“Through corporations he controls, Ray Walker operates six Original® Pancake House restaurants in Illinois. Robert Schaefer, who worked as a server at three of these restaurants, contends that they violate the Fair Labor Standards Act, 29 U.S.C. §§ 201–19, an its state equivalent the Illinois Minimum Wage Law, 820 ILCS 105/1 to 105/15. Federal and state laws provide that tips count toward the minimum wage and permit employers to pay less in the expectation that tips will make up the difference. Both statutes require some cash payment from the employer, however, no matter how much a worker receives in tips. In Illinois the employer must pay at least 60% of the normal minimum wage. 820 ILCS 105/4(c). This is called the tip-credit rate in both state and federal nomenclature. Because the Illinois floor is higher than the federal minimum set by 29 U.S.C. §203(m)(1), the restaurants paid all server the Illinois rate.
Schaefer contends that, until May 2011, the restaurants failed to give servers the information that §203(m) requires as a condition of paying a tip-credit wage. (In May 2011 the restaurants started using a brochure designed by the Department of Labor to implement a regulation that took effect that month. 29 C.F.R. §531.59(b). Schaefer concedes that this notice is adequate.) This claim is based exclusively on federal law and is limited to Schaefer plus the 11 who opted in.
Schaefer’s other claim affects all servers. He contends that servers at the restaurants spent some of their time doing non-tipped duties such as slicing mushrooms and tidying up their service areas, and that the restaurants had to pay the full minimum wage for the time that the class members spent on the non-tipped work. This contention rests on both state and federal law, but Schaefer relies exclusively on federal regulations and precedents, which both sides have assumed are equally applicable under Illinois law. Like the district court, we shall do likewise. The district court granted summary judgment to the restaurants. 2014 U.S. Dist. LEXIS 177157 (N.D. Ill. Dec. 17, 2014).
We start with the dual-jobs claim, which applies to all of the servers. Task lists posted at the restaurants, and affidavits from some of the servers, show that they were assigned to a variety of tasks in addition to taking customers’ orders and delivering food. They were required to wash and cut strawberries, mushrooms, and lemons; prepare applesauce and jams by mixing them with other ingredients; prepare jellies, salsas, and blueberry compote for use; restock bread bins and replenish dispensers of milk, whipped cream, syrup, hot chocolate, and straws; fill ice buckets; brew tea and coffee; wipe toasters and tables; wipe down burners and woodwork; and dust picture frames. Servers would rotate among these tasks; some servers apparently never performed some of these tasks. Different servers estimated that these duties took between 10 and 45 minutes daily, depending on which tasks were assigned on a given day and the server’s experience and aptitude with them.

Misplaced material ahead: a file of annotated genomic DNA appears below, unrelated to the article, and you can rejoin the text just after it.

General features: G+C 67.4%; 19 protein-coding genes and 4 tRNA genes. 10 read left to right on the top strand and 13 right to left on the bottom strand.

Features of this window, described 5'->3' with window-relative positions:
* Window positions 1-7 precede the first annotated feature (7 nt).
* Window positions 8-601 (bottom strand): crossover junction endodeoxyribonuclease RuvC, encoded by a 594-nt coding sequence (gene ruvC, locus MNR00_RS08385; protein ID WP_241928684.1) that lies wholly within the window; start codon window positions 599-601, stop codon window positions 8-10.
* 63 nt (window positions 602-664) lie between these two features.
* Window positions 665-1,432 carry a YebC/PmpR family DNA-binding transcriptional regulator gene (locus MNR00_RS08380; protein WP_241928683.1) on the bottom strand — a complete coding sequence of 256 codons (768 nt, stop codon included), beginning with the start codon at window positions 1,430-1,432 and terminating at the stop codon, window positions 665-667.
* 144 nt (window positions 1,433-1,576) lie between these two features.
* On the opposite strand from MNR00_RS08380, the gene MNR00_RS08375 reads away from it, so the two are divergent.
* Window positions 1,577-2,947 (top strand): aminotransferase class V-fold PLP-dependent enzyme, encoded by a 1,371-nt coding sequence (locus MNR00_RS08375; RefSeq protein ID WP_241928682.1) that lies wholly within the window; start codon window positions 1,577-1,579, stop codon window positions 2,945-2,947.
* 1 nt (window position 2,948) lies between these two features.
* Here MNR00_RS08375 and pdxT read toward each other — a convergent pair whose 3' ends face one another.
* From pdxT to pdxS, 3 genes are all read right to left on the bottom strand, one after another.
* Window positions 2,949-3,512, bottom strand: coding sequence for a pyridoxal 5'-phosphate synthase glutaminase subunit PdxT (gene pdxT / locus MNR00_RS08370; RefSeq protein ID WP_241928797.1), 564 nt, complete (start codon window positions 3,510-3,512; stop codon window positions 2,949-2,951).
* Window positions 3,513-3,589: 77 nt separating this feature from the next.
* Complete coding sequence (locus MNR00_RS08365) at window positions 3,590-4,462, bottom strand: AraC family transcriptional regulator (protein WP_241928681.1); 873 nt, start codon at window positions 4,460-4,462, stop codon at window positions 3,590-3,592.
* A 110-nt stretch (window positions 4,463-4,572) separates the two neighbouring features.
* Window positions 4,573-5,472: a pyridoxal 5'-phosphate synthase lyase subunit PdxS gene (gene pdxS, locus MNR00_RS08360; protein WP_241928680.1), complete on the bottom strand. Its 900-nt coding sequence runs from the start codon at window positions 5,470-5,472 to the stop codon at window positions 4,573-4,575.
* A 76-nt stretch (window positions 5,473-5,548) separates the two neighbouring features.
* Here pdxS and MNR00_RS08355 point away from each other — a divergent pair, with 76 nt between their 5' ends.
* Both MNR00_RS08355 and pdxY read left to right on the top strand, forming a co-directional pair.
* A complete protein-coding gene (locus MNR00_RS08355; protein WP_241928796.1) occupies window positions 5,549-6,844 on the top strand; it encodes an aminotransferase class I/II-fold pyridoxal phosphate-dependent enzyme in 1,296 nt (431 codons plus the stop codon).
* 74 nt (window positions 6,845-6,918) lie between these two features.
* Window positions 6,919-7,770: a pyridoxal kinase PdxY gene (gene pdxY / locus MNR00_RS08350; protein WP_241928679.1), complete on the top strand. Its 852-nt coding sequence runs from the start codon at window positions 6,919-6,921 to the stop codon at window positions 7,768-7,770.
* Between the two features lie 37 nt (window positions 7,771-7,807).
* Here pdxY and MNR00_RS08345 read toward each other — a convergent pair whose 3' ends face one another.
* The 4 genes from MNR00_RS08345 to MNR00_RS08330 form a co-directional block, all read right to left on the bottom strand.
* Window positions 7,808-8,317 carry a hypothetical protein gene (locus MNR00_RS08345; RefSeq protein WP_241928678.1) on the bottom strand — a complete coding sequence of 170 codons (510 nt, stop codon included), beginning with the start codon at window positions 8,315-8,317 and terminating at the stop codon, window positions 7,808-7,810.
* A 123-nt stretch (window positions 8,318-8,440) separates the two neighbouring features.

The Supreme Court told us in Sandifer v. United States Steel Corp., 134 S. Ct. 870, 880 (2014), that the Fair Labor Standards Act does not “convert federal judges into time-study professionals” and require every minute to be accounted for. Sandifer holds that, when the “vast majority” of employees’ time qualifies for a particular treatment under the Act, that treatment can be applied to the entire period. Id. at 881. Given the flexibility of words such as “related” and the 20% cap for untipped duties, and given how much less than 20% of working time these servers spent on untipped duties at these restaurants, the possibility that a few minutes a day were devoted to keeping the restaurant tidy does not require the restaurants to pay the normal minimum wage rather than the tip-credit rate for those minutes.
Now we turn to the question that is pertinent to the 12 plaintiffs under the Fair Labor Standards Act: whether the restaurants told their servers of the rules governing tip-credit wages.
It would be hard to fault an employer for providing exactly the information the Department of Labor then required, in the Department’s own words. Schaefer does not contend that he was unable to keep all tips he received. The handbook and poster together supply the restaurants’ workers with the three pieces of information that we believe constitute the statutory minimum.
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In the United States Court of Appeals For the Seventh Circuit
ROBERT SCHAEFER, et al.,
WALKER BROS. ENTERPRISES, INC., et al.,
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